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70herald
03-07-2008, 04:02 AM
Hi Just took the Herald over to check things out before the safety inspection and we found a problem with the hand brake.

On the tester, one side has almost twice the braking force as the other side (required to be less than 10% difference). the regular rear brakes were properly matched.

The rear shoes are new, but they worked with the regular brakes. Since there is only one cable going to both brakes it obviously isn't that either. Pretty much the only thing that isn't used by both sides is the brakes themselves. When I put is all back together I didn't notice any unusual wear which might explain this but I didn't really look either.

Open to any and all suggestions.

Andrew Mace
03-07-2008, 09:44 AM
So long as the cables (and the wheel cylinders) are free to slide where they need to slid and the pivot points free to pivot (and both sides' rear brake shoes are adjusted properly), I can't see why it shouldn't balance itself out.

Double-check all pivot and slide points for lubrication, and make sure the wheel cylinders do move back and forth. They don't move very far, but they need to do so.

That's all I can think of at the moment, other than to check for obvious damage. (I once had an axle shaft u-joint let go. the flailing end of the axle bashed the handbrake cable guide enough to trap the handbrake cable within; took me awhile to figure out why I couldn't push the car around in my driveway once the tow truck had dropped it!)

AweMan
03-07-2008, 10:17 AM
Take a look at the brake shoes. There is a primary and a secondary shoe on each side {On most cars One Lining is slightly longer than the other}
Make sure they are in thier proper orientation.
It is easy to position them correctly on one side and reversed on the other without noticing. The reversed side will bind much tighter than the normal side will.
Don`t ask me how I know~................

Don Elliott
03-07-2008, 10:46 AM
Is it possible that the linings on the "loose" side need to be set a little closer to the drum ?

You write that you have put new brake shoes in. If so, you need to drive the car and use the brakes for- I don't know - some miles so the linings wear a bit on the high spots and then they will take the shape of the drum. Then you re-adjust them onto the drums and they should be the same on each side. Then you go back and have him re-inspect it.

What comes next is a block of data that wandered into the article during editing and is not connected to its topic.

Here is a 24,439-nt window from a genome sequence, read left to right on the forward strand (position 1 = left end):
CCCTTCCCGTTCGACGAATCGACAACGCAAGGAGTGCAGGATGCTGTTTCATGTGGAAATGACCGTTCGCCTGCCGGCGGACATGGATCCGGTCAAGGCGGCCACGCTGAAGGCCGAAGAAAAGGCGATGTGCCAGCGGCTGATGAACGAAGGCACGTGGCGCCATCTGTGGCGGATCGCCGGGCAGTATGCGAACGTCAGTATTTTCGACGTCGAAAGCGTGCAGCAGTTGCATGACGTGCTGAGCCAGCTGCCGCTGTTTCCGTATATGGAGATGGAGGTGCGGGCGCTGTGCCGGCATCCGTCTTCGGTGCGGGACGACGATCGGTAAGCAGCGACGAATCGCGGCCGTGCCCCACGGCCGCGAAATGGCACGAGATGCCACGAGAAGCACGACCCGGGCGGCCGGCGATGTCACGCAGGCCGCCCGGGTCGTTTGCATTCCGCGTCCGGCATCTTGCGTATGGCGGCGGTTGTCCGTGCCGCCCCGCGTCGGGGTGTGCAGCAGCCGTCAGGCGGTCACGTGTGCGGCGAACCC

foxtrapper
03-07-2008, 02:37 PM
Lightly pull the handbrake and then go under the car and look at the cables. Most likely you will find one side is tight, and the other is slack. The cable doesn't slide well across the compensator yoke. If it's not centered, you'll get uneven braking.

70herald
03-08-2008, 03:31 PM
Ok, I feel dumb now. Just took the brake apart, and discovered I put it together incorrectly,
I put the handbrake pivot on top of the hydraulic cylinder instead of under it. OOPS! seems to work properly now. Now I just need to find time during the day to bring it back to the shop to check it out and then bring it over for inspection.

Aweman, at least on these brakes, the shoes are identical.

Andrew Mace
03-08-2008, 05:31 PM
Ok, I feel dumb now. Just took the brake apart, and discovered I put it together incorrectly,
I put the handbrake pivot on top of the hydraulic cylinder instead of under it.Glad it was that simple!


Aweman, at least on these brakes, the shoes are identical. Right, and they'll fit either way (at least the trailing shoe will; the leading shoe only fits one way because of the handbrake lever). If you look at several different diagrams of these brakes, you'll see the shoes oriented both ways! I suspect it really doesn't matter on these.

AweMan
03-08-2008, 10:01 PM
I knew my 56 tr was that way {identical shoes} But didn`t know about your car. As I stated some cars have a short and a long lining shoe, IF this is the case they must be orientated properly.
Just a shot in the dark, but in any case i`m glad you figured it out with minimal diffaculty.

70herald
03-09-2008, 01:21 AM
Right, and they'll fit either way (at least the trailing shoe will; the leading shoe only fits one way because of the handbrake lever). If you look at several different diagrams of these brakes, you'll see the shoes oriented both ways! I suspect it really doesn't matter on these.

Andy, you have lost me here, the shoes are identical, the only difference being whether the installer put them in front or back on the brake. Are you talking about "up-side-down"? I am not sure that they will fit in more than one way.

Andrew Mace
03-09-2008, 06:56 PM
Andy, you have lost me here, the shoes are identical, the only difference being whether the installer put them in front or back on the brake. Are you talking about "up-side-down"? I am not sure that they will fit in more than one way. Sorry, yes, I should have said upside-down, and yes, they will fit both ways -- right-side up or upside-down -- on the trailing shoe.